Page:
The Best Way to Test RequireJS code with Mocha, PhantomJS, and Grunt.

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In my last blog on this topic, I claimed that the choice to use RequireJS handcuffed you to the less than awesome experience of using a browser based test runner. I was wrong! Surprised? Yeah, me neither.

I describe my ideal testing experience to be this: Anytime something changes, my personal robot army runs unit tests and tells me what I broke without me having to lift a god damned finger. I’m a programmer, I’m lazy, that’s why I do this; so I can automate my life, my code, my income, and just retire to an island while my robots run shit. I’m not quite there yet, but this is here to share with you, how I finally figured out step 1337 of this plan – Automated Javascript Unit Testing.

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Get Some Background

In this post, I’m not planning to go deep into how to write unit tests, mock, spy, or any of that. This is going to be about where and how the tests are run, not how to write them. If you’re just getting started with testing your RequireJS modules, check out amd-testing and RequireJS + Chai + Mocha. These are both superb at getting you up and running.

I’m going to help you refine upon those two brilliant examples, by introducing you to some tools built by some other brilliant people.

Additionally, if you want to see an example of my process in action with actual tests, backbone-gcl can serve as a simple, yet complete, real world reference. I highly encourage you to skim through it, and ask me any questions you may have.

mocha-phantomjs, PhantomJS, and Grunt

PhantomJS is a Headless Webkit with a javascript API. What that means is, its a web browser, that you can’t see. The library mocha-phantomjs is a PhantomJS Driver that helps you run your HTML mocha tests on the command line. With these two projects together we’re going to be able to see the output of an HTML mocha test runner in the terminal.

$ mocha-phantomjs http://localhost:8000/testrunner.html

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Still physically switching applications to run a command everytime we want to see our test output. AAARG! That’s where we bring in GruntJS, grunt-contrib-watch, and grunt-shell.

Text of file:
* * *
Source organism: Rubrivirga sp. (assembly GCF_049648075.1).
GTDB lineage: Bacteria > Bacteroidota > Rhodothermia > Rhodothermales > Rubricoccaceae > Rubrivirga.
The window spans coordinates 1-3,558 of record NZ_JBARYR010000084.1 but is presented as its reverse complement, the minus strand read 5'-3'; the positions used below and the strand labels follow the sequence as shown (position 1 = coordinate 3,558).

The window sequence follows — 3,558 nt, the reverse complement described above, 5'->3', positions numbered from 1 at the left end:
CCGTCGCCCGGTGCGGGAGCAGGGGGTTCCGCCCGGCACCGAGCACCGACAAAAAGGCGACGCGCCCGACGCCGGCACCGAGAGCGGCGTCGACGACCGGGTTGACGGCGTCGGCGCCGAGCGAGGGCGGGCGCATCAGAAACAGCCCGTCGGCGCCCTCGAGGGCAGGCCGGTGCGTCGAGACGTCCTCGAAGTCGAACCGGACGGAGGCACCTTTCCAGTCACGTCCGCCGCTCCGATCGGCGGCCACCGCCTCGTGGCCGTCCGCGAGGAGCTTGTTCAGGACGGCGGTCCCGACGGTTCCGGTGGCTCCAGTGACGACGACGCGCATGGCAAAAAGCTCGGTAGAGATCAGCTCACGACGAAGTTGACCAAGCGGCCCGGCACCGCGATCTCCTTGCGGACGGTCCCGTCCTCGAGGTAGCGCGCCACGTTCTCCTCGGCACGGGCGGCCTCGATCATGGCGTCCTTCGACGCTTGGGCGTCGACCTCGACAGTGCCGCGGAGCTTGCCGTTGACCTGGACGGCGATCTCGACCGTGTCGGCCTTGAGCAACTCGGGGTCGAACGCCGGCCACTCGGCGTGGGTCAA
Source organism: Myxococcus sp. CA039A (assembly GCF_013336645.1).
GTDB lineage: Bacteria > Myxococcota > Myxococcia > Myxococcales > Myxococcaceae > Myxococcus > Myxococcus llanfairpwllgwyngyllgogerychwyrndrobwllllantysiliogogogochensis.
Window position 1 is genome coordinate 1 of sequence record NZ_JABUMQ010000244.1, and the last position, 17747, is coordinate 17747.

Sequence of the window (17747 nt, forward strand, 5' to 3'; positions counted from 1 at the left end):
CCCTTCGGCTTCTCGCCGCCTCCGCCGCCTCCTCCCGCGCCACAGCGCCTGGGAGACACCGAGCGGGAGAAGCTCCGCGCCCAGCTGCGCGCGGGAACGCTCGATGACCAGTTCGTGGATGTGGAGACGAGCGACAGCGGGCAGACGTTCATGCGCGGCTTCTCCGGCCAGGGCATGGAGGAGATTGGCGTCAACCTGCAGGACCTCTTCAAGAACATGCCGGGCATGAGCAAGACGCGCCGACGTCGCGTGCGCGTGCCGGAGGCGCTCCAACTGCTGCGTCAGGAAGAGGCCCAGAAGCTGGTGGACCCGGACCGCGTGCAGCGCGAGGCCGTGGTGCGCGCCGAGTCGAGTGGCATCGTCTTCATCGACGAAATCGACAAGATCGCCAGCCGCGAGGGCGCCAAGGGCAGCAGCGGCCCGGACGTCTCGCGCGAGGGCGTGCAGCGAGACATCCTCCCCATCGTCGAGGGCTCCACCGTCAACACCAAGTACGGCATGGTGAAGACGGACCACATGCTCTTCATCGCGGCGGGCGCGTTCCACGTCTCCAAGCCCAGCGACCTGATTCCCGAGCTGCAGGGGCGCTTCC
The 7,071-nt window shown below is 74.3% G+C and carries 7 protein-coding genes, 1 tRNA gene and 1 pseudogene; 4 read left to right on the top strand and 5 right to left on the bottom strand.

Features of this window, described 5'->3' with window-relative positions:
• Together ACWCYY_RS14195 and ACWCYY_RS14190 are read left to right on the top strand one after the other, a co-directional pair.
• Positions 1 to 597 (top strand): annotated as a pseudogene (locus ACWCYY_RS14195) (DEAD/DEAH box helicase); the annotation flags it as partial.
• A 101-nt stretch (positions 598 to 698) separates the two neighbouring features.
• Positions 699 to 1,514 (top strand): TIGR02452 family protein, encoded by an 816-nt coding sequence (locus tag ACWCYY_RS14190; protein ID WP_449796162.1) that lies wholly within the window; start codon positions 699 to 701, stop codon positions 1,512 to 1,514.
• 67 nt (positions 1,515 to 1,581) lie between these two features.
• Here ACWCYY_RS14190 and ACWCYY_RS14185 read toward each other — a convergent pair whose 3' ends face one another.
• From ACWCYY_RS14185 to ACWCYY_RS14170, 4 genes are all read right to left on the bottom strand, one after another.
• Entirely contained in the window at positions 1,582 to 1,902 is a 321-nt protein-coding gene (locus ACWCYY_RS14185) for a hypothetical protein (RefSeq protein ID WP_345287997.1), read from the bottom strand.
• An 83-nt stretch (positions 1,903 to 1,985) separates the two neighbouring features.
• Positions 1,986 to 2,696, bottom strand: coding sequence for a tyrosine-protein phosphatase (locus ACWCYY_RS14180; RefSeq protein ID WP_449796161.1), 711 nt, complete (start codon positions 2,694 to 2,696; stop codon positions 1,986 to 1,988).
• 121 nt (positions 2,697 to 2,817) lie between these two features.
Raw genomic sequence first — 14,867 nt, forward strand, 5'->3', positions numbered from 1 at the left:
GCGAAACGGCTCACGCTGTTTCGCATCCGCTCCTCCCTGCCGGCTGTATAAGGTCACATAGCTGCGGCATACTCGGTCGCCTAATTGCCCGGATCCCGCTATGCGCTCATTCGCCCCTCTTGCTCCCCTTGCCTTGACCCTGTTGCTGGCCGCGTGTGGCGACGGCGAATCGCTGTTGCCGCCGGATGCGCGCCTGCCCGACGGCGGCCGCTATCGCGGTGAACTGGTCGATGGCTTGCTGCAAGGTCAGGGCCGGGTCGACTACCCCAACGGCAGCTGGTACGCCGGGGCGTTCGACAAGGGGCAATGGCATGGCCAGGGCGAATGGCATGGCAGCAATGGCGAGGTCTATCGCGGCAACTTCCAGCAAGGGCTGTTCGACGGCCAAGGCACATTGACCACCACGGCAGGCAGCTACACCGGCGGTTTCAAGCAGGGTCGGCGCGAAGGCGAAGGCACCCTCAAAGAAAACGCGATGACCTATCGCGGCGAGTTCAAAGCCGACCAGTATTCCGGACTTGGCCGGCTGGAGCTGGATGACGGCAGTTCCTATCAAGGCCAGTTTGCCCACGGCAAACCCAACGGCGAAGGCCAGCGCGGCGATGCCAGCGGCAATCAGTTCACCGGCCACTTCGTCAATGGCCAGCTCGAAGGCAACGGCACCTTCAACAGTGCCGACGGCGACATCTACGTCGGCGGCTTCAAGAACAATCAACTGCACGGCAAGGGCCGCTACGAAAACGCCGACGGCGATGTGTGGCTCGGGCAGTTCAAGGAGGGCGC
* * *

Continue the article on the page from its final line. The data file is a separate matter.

Mocha Test Runner RequireJS Style

A test runner is an HTML page where your tests can run and report in the browser. In the backbone-gcl project the tests can be run by visiting http://localhost:8000/testrunner.html. My testrunner.html calls a RequireJS config file to resolve my javascript dependencies and initialize the tests. What we’re going to do is take this exact same setup and use PhantomJS to headlessly load the specrunner and return test output to the terminal.


    <meta charset="utf-8">
    <title>TESTRUNNER backbone-gcl</title>
    <link rel="stylesheet" href="bower_components/mocha/mocha.css" />
    <div id="mocha"></div>
    <script type="text/javascript" src="bower_components/mocha/mocha.js"></script>
    <script type="text/javascript">
      // MOCHA SETUP
    <script data-main="test/test.config.js" src="bower_components/requirejs/require.js"></script>


  // ...paths and stuff

], function() {

The only thing that needs to change to accommodate mocha-phantomjs is the line above. Make it:

if (window.mochaPhantomJS) {; }
else {; }

With that conditional you can now view the tests via phantomjs or by navigating normally to the testrunner. Try running the tests on the command line.

$ mocha-phantomjs http://localhost:8000/testrunner.html

Watching for file changes with Grunt

There is a lot of good documentation about how to configure a GruntFile and install grunt plugins on the website. All you need to know right now is, that there IS a Gruntfile and this is how set it up to run mocha-phantomjs everytime a javascript file changes.


module.exports = function(grunt) {
    shell: {
      'mocha-phantomjs': {
        command: 'mocha-phantomjs -R dot http://localhost:8000/testrunner.html',
        options: {
          stdout: true,
          stderr: true
    watch: {
      jsFiles: {
        files: ['**/*.js'],
        tasks: ['shell:mocha-phantomjs']


To run the tests once:

$ grunt shell:mocha-phantomjs

To start the watcher:

$ grunt watch

Go change any .js file and you’ll see a dot matrix report of the tests in the terminal. This is the holy grail of RequireJS unit testing as far as I know. Thanks to the contributors on all of these amazing projects! Enjoy!

Real Test Example: backbone-gcl

Please go check out testrunner.html, the test/ directory, and testing documentation for backbone-gcl. Looking around in that project will help you figure out how to write mochajs specs in your requirejs projects. There are even some tweeks to the Gruntfile to make it able to run tests on travis-ci.

If you have anything, and I mean anything, to say, please comment or hit me on twitter @nackjicholsonn

Will VaughnThe Best Way to Test RequireJS code with Mocha, PhantomJS, and Grunt.

6 Comments on “The Best Way to Test RequireJS code with Mocha, PhantomJS, and Grunt.”

  1. Jay

    Excellent insight, I didn’t even think to combine the power of grunt and phantomJS.

    Great peice

  2. treshugart

    I found the Mocha runners available for Grunt to be frustrating especially when a lot of async behaviour is involved in the tests (RequireJS, etc) so I wrote You ad a single line of code to your runner and it allows you to run your tests in the browser as you normally would or it integrates seamlessly with grunt allowing them to be run by your CI server.

  3. Chris Luebcke

    Absolutely invaluable in getting this set up. Just wanted to say thanks.

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  5. Pingback: Testing Javascript with RequireJS modules and Mocha.

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